Why Competing For New Talent Is A Mistake

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As demand grows for new and emergent skills, including UX design, cybersecurity, and data science, workers around the world — and labour markets — are struggling to keep up.
February 25, 2020

The article was originally authored by Seth Harris and Jake Schwartz here.

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According to a recent survey conducted by the World Economic Forum, nearly eight in 10 global CEOs say they’re concerned about the availability of people with the right skills.

So far, organizations have responded by engaging in a war for talent — that is, buying or stealing it, rather than growing it from within. As they compete to fill roles, many have been willing to spend billions on recruiting (or poaching), while reluctant to invest in training their existing workers or unskilled ones, perhaps out of fear their competitors will hire those newly attractive employees away. Spending per employee (around $1,000 per year on average) remains just a fraction of cost-to-hire (which most estimates place around $4,000).

However, while overall spending on training by employers increased over the past five years, large companies actually spent less on training per employee in 2018 than they did the previous year. And, according to a recent survey that we conducted, 70% of employers either have terminated workers due to the implementation of new technology or anticipate doing so. Meanwhile, companies like Netflix have gone so far as to offer new hires double their previous pay to lure them away from their current employers.

Those numbers reflect a classic tragedy of the commons — fueled by employers who are fishing ever farther into the sea of talent in search of job- ready workers rather than helping incumbents or younger, underserved, and underrepresented groups develop the skills they need to fill tomorrow’s roles.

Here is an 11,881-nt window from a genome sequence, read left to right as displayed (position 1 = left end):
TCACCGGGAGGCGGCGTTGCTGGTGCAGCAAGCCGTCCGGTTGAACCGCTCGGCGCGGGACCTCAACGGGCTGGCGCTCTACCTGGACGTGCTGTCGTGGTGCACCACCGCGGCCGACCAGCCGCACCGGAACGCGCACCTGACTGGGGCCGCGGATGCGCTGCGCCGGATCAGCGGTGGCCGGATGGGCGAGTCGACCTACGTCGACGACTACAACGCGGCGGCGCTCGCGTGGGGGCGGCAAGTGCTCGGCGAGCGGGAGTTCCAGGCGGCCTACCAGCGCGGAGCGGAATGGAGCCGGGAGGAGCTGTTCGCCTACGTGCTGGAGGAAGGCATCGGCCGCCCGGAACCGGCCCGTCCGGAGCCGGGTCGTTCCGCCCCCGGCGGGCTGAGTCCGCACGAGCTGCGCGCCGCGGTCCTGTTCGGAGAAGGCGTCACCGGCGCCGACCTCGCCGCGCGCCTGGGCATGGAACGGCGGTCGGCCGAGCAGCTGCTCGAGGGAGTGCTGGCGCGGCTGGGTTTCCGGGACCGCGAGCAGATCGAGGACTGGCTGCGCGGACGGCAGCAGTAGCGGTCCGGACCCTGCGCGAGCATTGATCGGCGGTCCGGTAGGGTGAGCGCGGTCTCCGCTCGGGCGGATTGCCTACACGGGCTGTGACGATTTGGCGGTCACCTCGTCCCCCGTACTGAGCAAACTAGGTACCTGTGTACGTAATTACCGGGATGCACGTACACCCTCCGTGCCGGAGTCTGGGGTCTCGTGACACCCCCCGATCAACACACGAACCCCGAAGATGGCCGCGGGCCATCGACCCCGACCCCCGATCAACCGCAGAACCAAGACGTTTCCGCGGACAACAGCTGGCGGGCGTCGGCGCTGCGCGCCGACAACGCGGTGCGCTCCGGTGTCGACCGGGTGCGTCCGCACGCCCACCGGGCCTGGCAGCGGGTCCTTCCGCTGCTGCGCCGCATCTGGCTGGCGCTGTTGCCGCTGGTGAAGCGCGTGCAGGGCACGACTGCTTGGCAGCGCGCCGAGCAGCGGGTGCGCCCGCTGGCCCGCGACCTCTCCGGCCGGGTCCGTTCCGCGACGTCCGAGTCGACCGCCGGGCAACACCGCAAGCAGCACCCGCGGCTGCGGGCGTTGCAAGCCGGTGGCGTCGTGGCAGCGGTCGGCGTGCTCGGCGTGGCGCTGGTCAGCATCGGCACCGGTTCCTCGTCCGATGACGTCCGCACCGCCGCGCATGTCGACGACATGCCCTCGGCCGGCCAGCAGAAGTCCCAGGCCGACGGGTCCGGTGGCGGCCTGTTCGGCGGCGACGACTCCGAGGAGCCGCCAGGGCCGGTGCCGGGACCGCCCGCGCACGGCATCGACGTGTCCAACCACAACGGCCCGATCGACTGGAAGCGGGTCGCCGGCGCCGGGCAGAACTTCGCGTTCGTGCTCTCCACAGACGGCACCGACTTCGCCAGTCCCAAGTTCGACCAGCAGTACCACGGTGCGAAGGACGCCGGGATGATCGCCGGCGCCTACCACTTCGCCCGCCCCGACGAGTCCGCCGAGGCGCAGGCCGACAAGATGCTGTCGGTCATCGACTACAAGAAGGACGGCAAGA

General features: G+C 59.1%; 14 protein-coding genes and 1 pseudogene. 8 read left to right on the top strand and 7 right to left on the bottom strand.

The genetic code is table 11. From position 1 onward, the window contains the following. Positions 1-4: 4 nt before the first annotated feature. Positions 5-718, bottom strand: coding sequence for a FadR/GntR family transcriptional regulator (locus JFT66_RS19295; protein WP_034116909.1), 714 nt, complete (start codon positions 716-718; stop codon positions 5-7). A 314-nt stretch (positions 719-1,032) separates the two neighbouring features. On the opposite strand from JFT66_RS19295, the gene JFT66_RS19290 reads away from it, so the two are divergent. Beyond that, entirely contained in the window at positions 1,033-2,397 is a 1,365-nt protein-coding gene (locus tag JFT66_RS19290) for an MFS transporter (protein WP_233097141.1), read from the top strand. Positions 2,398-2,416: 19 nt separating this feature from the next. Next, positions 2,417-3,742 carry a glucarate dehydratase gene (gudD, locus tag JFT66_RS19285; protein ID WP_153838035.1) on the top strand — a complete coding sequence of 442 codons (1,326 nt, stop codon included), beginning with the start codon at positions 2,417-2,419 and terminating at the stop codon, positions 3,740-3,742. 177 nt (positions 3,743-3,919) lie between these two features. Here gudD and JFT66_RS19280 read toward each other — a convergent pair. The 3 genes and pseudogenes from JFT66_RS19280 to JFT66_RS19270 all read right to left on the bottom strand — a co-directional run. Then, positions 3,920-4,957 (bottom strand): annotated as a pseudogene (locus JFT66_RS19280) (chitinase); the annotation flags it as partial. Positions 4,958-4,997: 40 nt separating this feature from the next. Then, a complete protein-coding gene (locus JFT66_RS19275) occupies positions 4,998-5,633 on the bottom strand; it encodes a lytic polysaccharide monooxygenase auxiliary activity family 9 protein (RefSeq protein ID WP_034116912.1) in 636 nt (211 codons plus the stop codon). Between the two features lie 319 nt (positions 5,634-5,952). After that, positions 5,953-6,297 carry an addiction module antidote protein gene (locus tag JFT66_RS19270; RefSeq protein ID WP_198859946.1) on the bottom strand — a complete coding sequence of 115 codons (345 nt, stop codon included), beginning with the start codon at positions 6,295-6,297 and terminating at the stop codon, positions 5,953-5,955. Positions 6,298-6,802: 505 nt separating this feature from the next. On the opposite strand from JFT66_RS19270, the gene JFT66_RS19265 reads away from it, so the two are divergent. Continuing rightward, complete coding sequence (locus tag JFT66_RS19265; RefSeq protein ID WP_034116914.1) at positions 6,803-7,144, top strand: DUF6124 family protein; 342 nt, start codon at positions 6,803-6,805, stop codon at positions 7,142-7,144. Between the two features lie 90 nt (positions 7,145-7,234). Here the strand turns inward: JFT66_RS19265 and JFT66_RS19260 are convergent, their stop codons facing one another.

To be sure, some companies may find their worst fears realized: They invest in talent only to see emerging stars flock to competitors. But, if more business leaders changed their approach, we predict that a virtuous cycle will develop instead: Today’s “talent-donors” become tomorrow’s beneficiaries of the training their competitors have provided. And research shows that employees themselves are willing and able to learn (and stay) where they are.

In Singapore, this shift is already taking place. The government offers grants that cover some costs of training at qualified organizations. As a result of this initiative, which started in 2015, companies have begun to think differently. As one Singaporean business owner told Bloomberg, “[A]t the end of the day it’s about uplifting the skill set of the whole industry. We have to be broad-minded.”

In the United States, where the economy is nearing full employment, companies are also coming around to that way of thinking. Liberty Mutual is now retraining mainframe operators to become JavaScript developers. Adobe is taking a “build” vs. “buy” approach by hiring talent from overlooked communities for web development and design roles, and providing training and apprenticeships to prepare them for full-time positions.

Companies that invest in their people also become talent magnets. Research suggests that education is among the most valued benefits for modern employees. And, while it’s true that corporate loyalty is at all-time lows and mobility rates are at all-time highs, the data suggest that development programs increase retention. For example, Discover Financial reports that it has seen $1.44 in savings for every dollar it has spent on education reimbursement, a rate that nearly doubled for tough-to-retain call center employees. An analysis at Cigna found similar returns across their employee base.

More importantly, investing in skills offers an opportunity to mitigate historic equity gaps. Companies looking for high-skilled workers can play a powerful role in making the workforce more diverse.

As the labour market evolves, the expectations of employers must too. Poach-and-release is no longer a sustainable model for talent acquisition. Investments in talent that transcend our individual interests can help to build a far more sustainable and fruitful economic ecosystem.

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